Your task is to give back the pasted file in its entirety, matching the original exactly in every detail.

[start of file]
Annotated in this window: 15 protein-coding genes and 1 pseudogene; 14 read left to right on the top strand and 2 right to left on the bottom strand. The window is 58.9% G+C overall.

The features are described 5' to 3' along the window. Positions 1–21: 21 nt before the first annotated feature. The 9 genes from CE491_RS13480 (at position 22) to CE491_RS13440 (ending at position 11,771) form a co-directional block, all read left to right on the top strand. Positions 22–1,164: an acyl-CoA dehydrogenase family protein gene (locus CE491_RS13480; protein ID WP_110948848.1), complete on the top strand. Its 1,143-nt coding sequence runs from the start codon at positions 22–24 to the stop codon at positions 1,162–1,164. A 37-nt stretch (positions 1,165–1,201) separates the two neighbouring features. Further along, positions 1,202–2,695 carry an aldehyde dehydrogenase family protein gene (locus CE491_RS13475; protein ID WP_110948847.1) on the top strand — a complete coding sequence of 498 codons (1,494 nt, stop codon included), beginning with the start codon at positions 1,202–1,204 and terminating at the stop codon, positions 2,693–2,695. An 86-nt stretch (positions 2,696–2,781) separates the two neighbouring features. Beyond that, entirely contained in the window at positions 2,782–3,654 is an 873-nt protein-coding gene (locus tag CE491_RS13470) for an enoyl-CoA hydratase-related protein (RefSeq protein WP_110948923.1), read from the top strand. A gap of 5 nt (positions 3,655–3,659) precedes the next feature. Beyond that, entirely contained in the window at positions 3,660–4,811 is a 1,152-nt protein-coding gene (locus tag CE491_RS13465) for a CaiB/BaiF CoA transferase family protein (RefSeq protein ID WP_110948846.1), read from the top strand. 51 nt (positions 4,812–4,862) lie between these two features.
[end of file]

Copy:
Annotated in this window: 15 protein-coding genes and 1 pseudogene; 14 read left to right on the top strand and 2 right to left on the bottom strand. The window is 58.9% G+C overall.

The features are described 5' to 3' along the window. Positions 1–21: 21 nt before the first annotated feature. The 9 genes from CE491_RS13480 (at position 22) to CE491_RS13440 (ending at position 11,771) form a co-directional block, all read left to right on the top strand. Positions 22–1,164: an acyl-CoA dehydrogenase family protein gene (locus CE491_RS13480; protein ID WP_110948848.1), complete on the top strand. Its 1,143-nt coding sequence runs from the start codon at positions 22–24 to the stop codon at positions 1,162–1,164. A 37-nt stretch (positions 1,165–1,201) separates the two neighbouring features. Further along, positions 1,202–2,695 carry an aldehyde dehydrogenase family protein gene (locus CE491_RS13475; protein ID WP_110948847.1) on the top strand — a complete coding sequence of 498 codons (1,494 nt, stop codon included), beginning with the start codon at positions 1,202–1,204 and terminating at the stop codon, positions 2,693–2,695. An 86-nt stretch (positions 2,696–2,781) separates the two neighbouring features. Beyond that, entirely contained in the window at positions 2,782–3,654 is an 873-nt protein-coding gene (locus tag CE491_RS13470) for an enoyl-CoA hydratase-related protein (RefSeq protein WP_110948923.1), read from the top strand. A gap of 5 nt (positions 3,655–3,659) precedes the next feature. Beyond that, entirely contained in the window at positions 3,660–4,811 is a 1,152-nt protein-coding gene (locus tag CE491_RS13465) for a CaiB/BaiF CoA transferase family protein (RefSeq protein ID WP_110948846.1), read from the top strand. 51 nt (positions 4,812–4,862) lie between these two features.